I found out from the pediatrician that my little girl has Croup and she is SO ill. It’s heartbreaking to hear the nasty cough of Croup. When we left the appointment I thought of this article again. I thought about my daughter growing up and me never making it all better again, no more bedtime giggle fests in the dark because we’re telling each other secrets that Daddy can’t know, no more bedtime stories or lazy pajama day Sundays, no more sitting in my lap, holding my hand, no more calling me Mommy. No more calling me Mommy…. That one got me. Ouch! Right in the heart. Ohh the sound of my angel from down the hall “Good night. I love you Mommy!”

    I am a very emotional person. An overly empathetic person. A worry wart. I know, deep down, the day my Cara goes is the day a large part of me goes with her.

    My love to you.

    Take care and I look forward to more writing from you.

  40. Anusha says:


    I did cry after reading this post. I am an Indian woman. Not a mother yet. But I can completely feel each and every word written by you. In India it is very common for kids to stay with their parents, daughters stay till they get married.
    A son stays at his parent's with his wife even after marriage. These days, because of working at different locations or space constraints children do move out of their parents' home.

    I shifted out of my parent's home when I got married. Inspite of being in the same city and living hardly 45 minutes away from each other, I do miss my mom. My mom felt the same pangs that you have described when I left the home. I being the only child, was the center of her life. And suddenly she had an empty home, empty room, empty life. We are slowly coming to terms with our new lives. But mom and I do talk about how life takes a drastic turn and no matter how much ever you prepare yourself, how ever long you know that its coming, when it hits you, you are taken for a toss.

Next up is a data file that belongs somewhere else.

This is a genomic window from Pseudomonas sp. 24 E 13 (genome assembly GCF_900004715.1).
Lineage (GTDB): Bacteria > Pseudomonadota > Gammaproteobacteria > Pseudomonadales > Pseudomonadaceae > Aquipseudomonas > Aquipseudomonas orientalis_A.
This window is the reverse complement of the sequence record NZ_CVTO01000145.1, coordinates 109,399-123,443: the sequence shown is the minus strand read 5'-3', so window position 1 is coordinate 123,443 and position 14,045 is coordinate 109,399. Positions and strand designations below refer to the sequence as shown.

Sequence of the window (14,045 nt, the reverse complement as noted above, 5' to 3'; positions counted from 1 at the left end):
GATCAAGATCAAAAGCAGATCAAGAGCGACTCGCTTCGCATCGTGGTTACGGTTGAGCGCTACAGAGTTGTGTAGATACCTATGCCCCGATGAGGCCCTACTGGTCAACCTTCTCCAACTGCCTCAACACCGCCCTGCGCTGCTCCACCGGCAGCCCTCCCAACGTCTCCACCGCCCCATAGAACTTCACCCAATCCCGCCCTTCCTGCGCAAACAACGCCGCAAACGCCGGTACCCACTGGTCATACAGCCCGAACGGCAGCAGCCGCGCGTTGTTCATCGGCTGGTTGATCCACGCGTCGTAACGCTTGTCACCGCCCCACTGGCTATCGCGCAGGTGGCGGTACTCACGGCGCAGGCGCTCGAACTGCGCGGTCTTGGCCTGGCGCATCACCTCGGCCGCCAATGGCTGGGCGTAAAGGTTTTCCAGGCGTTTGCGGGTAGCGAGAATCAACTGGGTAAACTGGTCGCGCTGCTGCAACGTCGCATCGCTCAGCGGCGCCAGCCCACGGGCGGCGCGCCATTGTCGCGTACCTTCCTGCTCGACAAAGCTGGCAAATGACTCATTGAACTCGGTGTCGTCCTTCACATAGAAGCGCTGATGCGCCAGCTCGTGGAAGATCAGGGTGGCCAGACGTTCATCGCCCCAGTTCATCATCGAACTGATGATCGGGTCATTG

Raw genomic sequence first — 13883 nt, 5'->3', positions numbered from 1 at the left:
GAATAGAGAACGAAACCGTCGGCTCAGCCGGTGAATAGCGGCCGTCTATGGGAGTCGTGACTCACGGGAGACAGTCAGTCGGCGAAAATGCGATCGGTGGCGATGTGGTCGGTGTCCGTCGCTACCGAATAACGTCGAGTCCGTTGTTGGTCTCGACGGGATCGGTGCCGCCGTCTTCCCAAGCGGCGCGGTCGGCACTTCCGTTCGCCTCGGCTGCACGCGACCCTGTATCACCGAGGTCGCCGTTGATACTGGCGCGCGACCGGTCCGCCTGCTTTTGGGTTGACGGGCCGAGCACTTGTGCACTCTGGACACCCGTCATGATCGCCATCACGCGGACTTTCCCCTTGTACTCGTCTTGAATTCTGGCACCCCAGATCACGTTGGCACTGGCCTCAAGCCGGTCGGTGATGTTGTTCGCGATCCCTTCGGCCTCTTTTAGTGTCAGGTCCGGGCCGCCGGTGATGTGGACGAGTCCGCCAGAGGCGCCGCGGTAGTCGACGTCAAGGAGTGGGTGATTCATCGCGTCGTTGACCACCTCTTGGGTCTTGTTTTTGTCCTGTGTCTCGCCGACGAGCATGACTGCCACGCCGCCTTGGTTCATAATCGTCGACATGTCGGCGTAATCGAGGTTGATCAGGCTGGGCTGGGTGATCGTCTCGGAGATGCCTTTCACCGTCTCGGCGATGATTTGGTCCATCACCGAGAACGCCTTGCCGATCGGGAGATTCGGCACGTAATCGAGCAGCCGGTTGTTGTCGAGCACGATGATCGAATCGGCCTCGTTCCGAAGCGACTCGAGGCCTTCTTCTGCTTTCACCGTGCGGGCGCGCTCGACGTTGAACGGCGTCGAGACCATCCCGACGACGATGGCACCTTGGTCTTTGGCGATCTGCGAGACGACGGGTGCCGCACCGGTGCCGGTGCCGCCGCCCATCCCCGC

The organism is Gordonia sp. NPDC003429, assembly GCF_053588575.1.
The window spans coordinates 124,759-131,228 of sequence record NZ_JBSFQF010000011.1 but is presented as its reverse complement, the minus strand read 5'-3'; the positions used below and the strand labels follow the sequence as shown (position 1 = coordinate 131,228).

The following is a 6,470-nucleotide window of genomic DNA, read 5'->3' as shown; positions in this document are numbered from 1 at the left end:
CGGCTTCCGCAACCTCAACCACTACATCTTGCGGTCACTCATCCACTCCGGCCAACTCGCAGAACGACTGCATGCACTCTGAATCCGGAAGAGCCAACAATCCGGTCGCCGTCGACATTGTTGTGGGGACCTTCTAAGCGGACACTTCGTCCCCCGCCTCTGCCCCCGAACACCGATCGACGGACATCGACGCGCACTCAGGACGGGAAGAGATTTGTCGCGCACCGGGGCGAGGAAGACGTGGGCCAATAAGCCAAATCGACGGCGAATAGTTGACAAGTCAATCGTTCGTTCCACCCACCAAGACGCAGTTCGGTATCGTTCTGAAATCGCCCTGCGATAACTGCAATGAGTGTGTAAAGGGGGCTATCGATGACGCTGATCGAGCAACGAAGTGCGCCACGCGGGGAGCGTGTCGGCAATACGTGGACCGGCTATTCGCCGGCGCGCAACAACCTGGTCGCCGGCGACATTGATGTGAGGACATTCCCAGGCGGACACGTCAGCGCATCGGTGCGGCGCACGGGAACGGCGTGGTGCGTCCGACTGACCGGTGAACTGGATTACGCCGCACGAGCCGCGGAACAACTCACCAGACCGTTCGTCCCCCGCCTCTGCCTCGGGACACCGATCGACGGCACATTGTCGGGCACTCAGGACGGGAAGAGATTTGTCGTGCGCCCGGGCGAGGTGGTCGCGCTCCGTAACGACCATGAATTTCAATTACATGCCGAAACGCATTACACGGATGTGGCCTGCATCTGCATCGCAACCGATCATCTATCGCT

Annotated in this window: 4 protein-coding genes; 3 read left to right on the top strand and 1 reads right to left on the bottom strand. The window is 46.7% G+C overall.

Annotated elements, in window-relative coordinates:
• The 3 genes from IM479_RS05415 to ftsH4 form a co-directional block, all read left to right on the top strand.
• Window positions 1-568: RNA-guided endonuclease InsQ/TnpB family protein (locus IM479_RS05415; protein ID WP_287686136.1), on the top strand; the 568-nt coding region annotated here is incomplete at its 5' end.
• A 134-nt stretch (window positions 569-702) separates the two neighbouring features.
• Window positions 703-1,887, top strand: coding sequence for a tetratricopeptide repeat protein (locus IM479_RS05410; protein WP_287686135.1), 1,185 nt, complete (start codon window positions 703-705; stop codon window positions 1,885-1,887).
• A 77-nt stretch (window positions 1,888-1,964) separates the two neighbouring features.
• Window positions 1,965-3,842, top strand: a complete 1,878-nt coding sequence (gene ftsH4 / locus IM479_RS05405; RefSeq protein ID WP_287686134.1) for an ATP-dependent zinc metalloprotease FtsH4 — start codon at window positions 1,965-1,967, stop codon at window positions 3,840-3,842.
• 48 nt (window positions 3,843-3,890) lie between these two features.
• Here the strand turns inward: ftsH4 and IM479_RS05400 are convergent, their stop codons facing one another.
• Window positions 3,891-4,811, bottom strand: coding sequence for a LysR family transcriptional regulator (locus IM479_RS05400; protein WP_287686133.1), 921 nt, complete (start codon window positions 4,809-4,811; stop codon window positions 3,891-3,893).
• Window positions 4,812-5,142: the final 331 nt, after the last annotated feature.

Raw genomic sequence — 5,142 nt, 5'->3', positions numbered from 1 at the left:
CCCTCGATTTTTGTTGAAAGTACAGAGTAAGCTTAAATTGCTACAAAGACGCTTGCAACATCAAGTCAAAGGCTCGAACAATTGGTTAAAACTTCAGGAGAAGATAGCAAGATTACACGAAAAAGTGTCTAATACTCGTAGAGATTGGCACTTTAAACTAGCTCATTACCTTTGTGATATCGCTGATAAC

Thanks for the wonderful post.

  41. Kattie says:

    Love this piece! You are amazing with your words. I have a 6 year old daughter at home and time has already flown by and I dread the day when she'll leave me. Id love to read more of your writing.

  42. Kelleu says:

    Hey Amy, Thanks for the thoughtful reply. I guess I started thinking about Act 2 a few years back. I am in grad school and if all goes well will complete my doctorate next summer. Yay! Regardless, I am sometimes floored by how fast the time went and miss the days of my sweet girl in spinning round in her "twirly dresses" and collasping into my lap for hugs and kisses.

    Love the story. It struck a nerve. Peace and kindess to you.

  43. Shiloh Sophia says:

    Amy. I bawled my way through this article for ten million personal reasons. Of course I love your writing style – love the rip, rant, rave and role of the story of she's gone. I want to call Lucy Jane and say, YA, BUT WTF when you are a bit older you will realize WHO YOU GOT TO HAVE AS YOU MAMA and you don't NEED to be so teenager cliche about this separation thing. But I am sure she would hang up her sparkled phone on me. I remember her dancing in a tutu I guess she knows how wild you were? You run in her of course. And to you I say one word.